Rotator cuff injuries
What are Rotator Cuff injuries?
Rotator cuff muscles are underneath the bigger deltoid muscle group, deep in the shoulder. A cuff tear means that that tendon has detached from its attachment to the arm bone (humerus) either fully or partially. As shown in the picture above the cuff tears could range from very minimal tears to complete full thickness tears.
- Partial thickness tear: In this type the tendon does not get fully severed and only part of the tendon is torn.
- Full thickness Tear: This is a full tear where the tendon is split into two pieces. In most cases the tendon tears off where it attaches to the head of the humerus and there is usually a hole in the tendon close to the insertion.
What causes rotator cuff tears?
- Falling on outstretched arm.
- Lifting something heavy with a sudden jerking or twisting motion at the shoulder.
- This trauma can accompany other shoulder injuries including a broken collar bone or arm bone (humeral head).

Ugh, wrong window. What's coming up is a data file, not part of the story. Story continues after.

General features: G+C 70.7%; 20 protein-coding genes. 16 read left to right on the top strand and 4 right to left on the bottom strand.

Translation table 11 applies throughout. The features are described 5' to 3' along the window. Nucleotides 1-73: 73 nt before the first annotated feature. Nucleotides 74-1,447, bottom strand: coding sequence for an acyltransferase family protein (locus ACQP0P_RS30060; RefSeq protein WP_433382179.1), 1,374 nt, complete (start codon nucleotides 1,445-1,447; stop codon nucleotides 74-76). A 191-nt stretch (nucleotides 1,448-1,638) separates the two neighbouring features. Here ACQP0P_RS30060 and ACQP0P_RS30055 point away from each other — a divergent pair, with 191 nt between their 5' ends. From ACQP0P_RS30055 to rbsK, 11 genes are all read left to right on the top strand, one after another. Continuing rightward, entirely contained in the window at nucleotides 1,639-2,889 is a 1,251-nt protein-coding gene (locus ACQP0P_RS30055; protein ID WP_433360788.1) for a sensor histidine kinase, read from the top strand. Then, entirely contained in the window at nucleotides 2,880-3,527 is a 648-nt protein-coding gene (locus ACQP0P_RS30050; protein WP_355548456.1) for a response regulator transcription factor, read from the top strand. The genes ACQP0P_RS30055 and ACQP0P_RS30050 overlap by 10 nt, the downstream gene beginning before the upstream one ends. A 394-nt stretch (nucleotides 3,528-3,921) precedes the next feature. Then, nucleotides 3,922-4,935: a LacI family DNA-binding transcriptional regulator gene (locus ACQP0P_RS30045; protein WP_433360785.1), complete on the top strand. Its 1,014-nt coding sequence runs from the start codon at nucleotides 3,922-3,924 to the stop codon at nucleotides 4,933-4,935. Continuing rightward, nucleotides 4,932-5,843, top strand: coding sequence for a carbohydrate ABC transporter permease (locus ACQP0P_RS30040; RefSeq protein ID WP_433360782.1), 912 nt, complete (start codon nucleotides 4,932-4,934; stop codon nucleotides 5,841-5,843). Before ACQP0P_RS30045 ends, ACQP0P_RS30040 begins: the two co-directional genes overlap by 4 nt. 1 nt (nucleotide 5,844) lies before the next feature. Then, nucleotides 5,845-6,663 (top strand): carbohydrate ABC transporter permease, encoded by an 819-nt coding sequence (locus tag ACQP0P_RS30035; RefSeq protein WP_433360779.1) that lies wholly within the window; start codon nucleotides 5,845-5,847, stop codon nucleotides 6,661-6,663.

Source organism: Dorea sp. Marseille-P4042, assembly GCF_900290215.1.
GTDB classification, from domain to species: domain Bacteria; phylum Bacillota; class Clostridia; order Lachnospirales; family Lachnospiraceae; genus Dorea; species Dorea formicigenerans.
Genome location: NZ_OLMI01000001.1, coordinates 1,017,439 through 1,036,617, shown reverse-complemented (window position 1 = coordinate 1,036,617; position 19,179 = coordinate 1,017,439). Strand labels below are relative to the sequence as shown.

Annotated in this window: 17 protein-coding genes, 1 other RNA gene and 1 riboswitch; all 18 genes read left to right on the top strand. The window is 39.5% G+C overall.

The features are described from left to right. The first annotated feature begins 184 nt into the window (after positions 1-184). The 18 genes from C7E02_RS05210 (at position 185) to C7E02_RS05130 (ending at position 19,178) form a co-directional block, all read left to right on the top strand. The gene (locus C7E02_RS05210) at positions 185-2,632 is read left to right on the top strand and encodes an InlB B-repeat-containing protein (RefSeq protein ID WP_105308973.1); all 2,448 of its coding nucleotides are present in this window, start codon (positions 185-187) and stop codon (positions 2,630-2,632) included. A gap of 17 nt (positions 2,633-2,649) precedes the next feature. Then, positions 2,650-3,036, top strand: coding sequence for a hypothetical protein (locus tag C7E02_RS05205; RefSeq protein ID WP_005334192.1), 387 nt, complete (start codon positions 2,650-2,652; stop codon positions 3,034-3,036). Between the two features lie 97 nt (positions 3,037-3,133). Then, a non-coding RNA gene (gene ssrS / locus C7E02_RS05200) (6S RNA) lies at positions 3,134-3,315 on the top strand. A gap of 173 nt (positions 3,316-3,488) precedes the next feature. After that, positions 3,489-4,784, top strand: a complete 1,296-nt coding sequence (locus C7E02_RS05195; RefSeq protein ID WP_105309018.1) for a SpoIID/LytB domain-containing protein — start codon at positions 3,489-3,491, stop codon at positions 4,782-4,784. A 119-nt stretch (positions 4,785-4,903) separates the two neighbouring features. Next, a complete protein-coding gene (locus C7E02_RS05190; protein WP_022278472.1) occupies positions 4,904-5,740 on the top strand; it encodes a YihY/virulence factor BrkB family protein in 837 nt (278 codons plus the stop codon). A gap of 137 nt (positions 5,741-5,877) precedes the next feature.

Degenerative tears (Chronic): As a part of the aging process there may be some fraying at the tendon from repeated use. Many factors contribute to these degenerative tears:
- Repeated stress may lead to slow degeneration of the tendon.
- Lack of proper blood supply: as we get older the blood supply to those tendons may be reduced. This could lead to tears in the cuff tendons.
- Bony spurs could develop under the acromion leading to impingement and damage to the tendon.
What are the symptoms of Cuff tears?
- Pain at rest and at night especially when sleeping on the affected side.
- Pain and difficulty with reaching or over head movements as well as lifting.
- Inability or weakness in lifting and lowering your arm
- Crepitus or cracking sound when moving the shoulder in different directions.
How can you treat the problem?
This varies vastly depending on the severity. Minor tears (usually less than 3 cm) are not recommended for surgery unless the patient is involved in high impact contact sport.
Treatment would include gentle active exercises to the shoulders and the use of anti-inflammatories and pain killers.
What Other Treatments are available?
If symptoms fail to respond you may need to be assessed by a specialist to discuss a further course of treatment.
Surgical treatment could be recommended if you satisfy the following criteria:
- Your symptoms have lasted 6 to 12 months
- You have a large tear (more than 3 cm)
- You have significant weakness and loss of function in your shoulder
- Your tear was caused by a recent, acute injury.